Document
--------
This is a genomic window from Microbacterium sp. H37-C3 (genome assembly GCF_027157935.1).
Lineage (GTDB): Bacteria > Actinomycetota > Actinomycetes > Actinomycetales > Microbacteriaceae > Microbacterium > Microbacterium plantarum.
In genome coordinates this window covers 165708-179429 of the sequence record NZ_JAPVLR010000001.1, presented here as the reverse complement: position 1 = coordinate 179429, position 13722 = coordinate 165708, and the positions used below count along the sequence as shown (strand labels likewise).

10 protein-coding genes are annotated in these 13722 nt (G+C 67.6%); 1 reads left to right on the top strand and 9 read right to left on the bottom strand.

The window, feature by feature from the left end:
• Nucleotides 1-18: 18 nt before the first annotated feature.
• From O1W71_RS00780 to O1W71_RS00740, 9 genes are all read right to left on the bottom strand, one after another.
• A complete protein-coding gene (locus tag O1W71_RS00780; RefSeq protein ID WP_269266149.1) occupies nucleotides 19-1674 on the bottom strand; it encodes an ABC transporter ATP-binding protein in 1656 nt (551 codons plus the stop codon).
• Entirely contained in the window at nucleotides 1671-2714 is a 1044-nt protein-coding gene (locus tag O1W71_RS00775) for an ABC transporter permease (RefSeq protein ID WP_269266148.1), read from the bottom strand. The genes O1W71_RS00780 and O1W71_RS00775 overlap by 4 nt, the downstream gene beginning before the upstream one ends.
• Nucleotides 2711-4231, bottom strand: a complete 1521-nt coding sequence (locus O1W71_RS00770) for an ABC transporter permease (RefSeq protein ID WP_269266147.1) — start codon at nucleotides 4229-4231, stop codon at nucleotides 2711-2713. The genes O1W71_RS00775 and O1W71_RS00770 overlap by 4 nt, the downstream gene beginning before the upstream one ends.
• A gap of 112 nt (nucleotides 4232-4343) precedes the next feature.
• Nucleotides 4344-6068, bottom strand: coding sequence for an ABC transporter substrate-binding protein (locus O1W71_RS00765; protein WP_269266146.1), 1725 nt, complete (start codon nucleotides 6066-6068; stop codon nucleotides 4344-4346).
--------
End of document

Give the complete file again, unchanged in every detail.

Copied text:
This is a genomic window from Microbacterium sp. H37-C3 (genome assembly GCF_027157935.1).
Lineage (GTDB): Bacteria > Actinomycetota > Actinomycetes > Actinomycetales > Microbacteriaceae > Microbacterium > Microbacterium plantarum.
In genome coordinates this window covers 165708-179429 of the sequence record NZ_JAPVLR010000001.1, presented here as the reverse complement: position 1 = coordinate 179429, position 13722 = coordinate 165708, and the positions used below count along the sequence as shown (strand labels likewise).

10 protein-coding genes are annotated in these 13722 nt (G+C 67.6%); 1 reads left to right on the top strand and 9 read right to left on the bottom strand.

The window, feature by feature from the left end:
• Nucleotides 1-18: 18 nt before the first annotated feature.
• From O1W71_RS00780 to O1W71_RS00740, 9 genes are all read right to left on the bottom strand, one after another.
• A complete protein-coding gene (locus tag O1W71_RS00780; RefSeq protein ID WP_269266149.1) occupies nucleotides 19-1674 on the bottom strand; it encodes an ABC transporter ATP-binding protein in 1656 nt (551 codons plus the stop codon).
• Entirely contained in the window at nucleotides 1671-2714 is a 1044-nt protein-coding gene (locus tag O1W71_RS00775) for an ABC transporter permease (RefSeq protein ID WP_269266148.1), read from the bottom strand. The genes O1W71_RS00780 and O1W71_RS00775 overlap by 4 nt, the downstream gene beginning before the upstream one ends.
• Nucleotides 2711-4231, bottom strand: a complete 1521-nt coding sequence (locus O1W71_RS00770) for an ABC transporter permease (RefSeq protein ID WP_269266147.1) — start codon at nucleotides 4229-4231, stop codon at nucleotides 2711-2713. The genes O1W71_RS00775 and O1W71_RS00770 overlap by 4 nt, the downstream gene beginning before the upstream one ends.
• A gap of 112 nt (nucleotides 4232-4343) precedes the next feature.
• Nucleotides 4344-6068, bottom strand: coding sequence for an ABC transporter substrate-binding protein (locus O1W71_RS00765; protein WP_269266146.1), 1725 nt, complete (start codon nucleotides 6066-6068; stop codon nucleotides 4344-4346).